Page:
Even by the standards of Waldorf School emails, it was serious. Something called “The Garden of Light” was coming. And to prepare for it, “children were not to wear loose flowing dresses and long hair should be tied back.” My daughter is pretty much basing her identity on long flowing dresses and her hair at this point, so this was not going to be an easy sell.
In addition to the ominous email, I was asked several times by Ronia’s teacher if I was going to be able to go. In general I feel like a slacker Waldorf parent, so any opportunity to curry favor is good. Plus it’s nice to see my kid during the day.
Before I left, I reread the email one more time. It was more ominous than I even remembered, directing us to sit apart from our children to maintain a festive atmosphere. My enthusiasm dimmed a bit; this would mean I would be sitting with other parents. Also, it seemed to imply that I should have dropped Ronia off as normal, instead of keeping her home and cooking pancakes to the 9:40 drop off time. Fortunately the previous Garden of Light was running late, I was able to get Ronia to class and hurry up to the queue of parents. I sat down on the only available chair and checked my smartphone email.
When the appointed time came we were led into an auditorium lit only by candles. The floor was covered in a spiral of pine branches, or as the email got me thinking, kindling.
My child’s nursery school teacher read a poem about the dying and return of light, that would have worked well at any nonsectarian Hanukkah celebration, and lit a candle in the center of the room. One by one, the children filed into the spiral to light a candle from the Waldorf Shamesh, and placed it somewhere in the spiral, all accompanied by the piano.
Since Waldorf has a very age-inclusive kindergarten, these were 3-6 year old children. I realized Ronia, who I didn’t let light her Shabbat candles yet, was going to take part. The most direction so far any children had needed was the first one, who was waved through by the teacher from the outside.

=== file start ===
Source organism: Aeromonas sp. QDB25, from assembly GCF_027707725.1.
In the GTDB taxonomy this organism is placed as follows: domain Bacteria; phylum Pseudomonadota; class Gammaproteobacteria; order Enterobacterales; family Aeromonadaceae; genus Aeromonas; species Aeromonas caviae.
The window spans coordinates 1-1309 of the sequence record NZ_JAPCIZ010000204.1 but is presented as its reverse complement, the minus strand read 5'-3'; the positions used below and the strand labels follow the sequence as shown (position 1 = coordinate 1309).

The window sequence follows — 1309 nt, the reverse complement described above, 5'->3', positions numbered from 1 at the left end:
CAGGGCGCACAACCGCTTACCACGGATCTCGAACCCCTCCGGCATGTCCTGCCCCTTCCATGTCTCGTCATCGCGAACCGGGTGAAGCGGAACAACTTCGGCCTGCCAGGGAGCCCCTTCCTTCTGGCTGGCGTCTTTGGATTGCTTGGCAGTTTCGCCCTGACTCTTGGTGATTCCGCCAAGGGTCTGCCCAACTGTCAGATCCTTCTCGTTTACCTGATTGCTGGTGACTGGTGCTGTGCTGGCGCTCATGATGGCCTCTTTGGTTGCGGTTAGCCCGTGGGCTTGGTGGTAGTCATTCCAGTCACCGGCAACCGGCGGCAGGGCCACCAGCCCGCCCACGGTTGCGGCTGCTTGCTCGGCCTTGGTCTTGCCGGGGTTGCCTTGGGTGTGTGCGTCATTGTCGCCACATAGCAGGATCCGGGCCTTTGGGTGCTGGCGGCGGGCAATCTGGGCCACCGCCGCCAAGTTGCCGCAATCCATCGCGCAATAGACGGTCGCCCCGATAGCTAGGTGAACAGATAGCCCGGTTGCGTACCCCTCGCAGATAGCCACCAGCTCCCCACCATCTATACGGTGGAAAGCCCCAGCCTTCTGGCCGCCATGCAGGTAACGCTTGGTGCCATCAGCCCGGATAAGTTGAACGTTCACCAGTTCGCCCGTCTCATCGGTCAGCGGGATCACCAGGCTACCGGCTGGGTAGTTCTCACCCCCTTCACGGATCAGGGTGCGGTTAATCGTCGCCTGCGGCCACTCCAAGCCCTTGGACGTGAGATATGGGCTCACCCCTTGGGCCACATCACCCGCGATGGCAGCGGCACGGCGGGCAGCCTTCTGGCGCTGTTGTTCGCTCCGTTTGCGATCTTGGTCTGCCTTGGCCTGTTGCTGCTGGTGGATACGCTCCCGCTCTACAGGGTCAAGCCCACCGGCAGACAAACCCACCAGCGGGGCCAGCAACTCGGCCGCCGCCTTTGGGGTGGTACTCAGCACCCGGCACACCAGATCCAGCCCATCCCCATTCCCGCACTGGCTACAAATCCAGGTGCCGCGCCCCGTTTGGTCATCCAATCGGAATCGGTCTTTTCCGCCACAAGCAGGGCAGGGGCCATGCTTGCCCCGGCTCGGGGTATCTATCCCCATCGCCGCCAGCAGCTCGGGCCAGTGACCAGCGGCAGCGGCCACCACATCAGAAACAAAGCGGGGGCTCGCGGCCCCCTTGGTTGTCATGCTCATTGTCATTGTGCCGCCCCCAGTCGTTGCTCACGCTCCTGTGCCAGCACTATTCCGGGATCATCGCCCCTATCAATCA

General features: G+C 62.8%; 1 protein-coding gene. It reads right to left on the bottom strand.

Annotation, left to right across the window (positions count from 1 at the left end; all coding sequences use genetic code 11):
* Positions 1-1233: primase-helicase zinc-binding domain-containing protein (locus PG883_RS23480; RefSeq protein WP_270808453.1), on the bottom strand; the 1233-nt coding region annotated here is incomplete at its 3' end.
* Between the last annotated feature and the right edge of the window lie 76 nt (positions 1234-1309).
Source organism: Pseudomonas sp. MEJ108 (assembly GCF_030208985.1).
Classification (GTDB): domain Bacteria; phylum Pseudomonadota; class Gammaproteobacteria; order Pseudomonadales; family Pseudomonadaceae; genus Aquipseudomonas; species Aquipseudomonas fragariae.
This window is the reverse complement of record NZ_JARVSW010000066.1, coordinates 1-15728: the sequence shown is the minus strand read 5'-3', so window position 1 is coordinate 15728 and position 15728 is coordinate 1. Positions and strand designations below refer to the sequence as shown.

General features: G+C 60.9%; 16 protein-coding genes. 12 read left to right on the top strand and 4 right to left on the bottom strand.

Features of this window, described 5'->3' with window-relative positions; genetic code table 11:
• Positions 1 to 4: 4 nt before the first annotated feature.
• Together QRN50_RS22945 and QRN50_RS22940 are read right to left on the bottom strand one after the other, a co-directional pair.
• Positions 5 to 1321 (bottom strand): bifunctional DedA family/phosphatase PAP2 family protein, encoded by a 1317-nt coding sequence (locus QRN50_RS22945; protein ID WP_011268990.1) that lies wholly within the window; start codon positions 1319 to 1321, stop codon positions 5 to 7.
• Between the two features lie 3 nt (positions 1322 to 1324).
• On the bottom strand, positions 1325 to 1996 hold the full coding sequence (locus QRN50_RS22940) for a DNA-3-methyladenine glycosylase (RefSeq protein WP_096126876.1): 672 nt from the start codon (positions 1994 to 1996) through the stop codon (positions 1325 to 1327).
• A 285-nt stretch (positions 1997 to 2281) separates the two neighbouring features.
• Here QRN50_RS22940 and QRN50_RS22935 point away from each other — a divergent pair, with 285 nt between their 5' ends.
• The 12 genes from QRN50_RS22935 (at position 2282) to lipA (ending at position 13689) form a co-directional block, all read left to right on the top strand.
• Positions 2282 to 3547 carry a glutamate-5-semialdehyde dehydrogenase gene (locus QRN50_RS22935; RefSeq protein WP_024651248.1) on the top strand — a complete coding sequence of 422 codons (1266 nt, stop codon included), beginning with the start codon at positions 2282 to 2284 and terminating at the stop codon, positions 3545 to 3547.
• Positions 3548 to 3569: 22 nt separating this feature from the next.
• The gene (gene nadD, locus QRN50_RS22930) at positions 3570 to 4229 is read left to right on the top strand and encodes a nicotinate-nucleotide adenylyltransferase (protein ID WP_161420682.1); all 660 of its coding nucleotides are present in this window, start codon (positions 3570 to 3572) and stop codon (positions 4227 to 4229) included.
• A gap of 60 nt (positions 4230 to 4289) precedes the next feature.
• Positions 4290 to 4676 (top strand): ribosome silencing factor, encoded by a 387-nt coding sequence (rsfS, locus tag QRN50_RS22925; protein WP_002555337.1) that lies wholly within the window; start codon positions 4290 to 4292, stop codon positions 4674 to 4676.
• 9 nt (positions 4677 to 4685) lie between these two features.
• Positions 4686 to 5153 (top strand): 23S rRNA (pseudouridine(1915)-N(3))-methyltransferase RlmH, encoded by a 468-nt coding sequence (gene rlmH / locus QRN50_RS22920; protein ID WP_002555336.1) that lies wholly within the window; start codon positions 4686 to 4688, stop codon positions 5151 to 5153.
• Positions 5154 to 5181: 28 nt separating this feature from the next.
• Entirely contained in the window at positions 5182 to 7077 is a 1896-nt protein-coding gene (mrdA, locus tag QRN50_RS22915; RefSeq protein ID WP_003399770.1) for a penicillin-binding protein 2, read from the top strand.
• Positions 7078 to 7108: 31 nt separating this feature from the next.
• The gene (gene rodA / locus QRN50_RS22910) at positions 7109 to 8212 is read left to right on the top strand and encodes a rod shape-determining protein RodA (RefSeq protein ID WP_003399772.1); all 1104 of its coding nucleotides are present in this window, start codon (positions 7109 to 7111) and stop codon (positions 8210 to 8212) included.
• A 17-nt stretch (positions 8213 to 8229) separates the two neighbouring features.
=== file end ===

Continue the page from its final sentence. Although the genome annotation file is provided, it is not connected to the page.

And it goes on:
And then, it was Ronia’s turn! I was shocked at the surge of parental pride. I felt like I was at a little league game. My heart flowed as she stopped as the candle died down and resumed as it flared up again. Her only flub was to make a wrong turn after setting down her candle and heading back into the Shamesh, but hand waves from the teacher eventually righted her.
As I will still beaming, I noticed that the last kid to go was having difficulty. Unexpectedly, she needed to be walked by the hand. My daughter’s teacher has close-cropped hair, but was still wearing her trademark Waldorf skirt, which flared up as she walked through the spiral now filled with 3-6 year-olds’ candles.
A parent with far more presence of mind than I had yelled the teacher’s name, and with an incredible poise she stamped out the flames before they did any damage. You’ve heard of “teach like your hair is on fire?” Skirt works too.
The teacher asked us not to say anything about what happened to the children so as not to scare them for next year since they hadn’t noticed. I asked Ronia later if anything had happened, and she said, “Ms. Patricia’s skirt caught on fire!” But as per usual, she was unfazed. Oh, my light-giving, fearless child. At the end, I came away so proud that my child has recently invented rituals such as these that teach her to manage risk so well. Even when I don’t understand it, I defintely already see the payoff of allowing children a little bit of danger, prophylacticlike it so they can deal with this scary, scary world.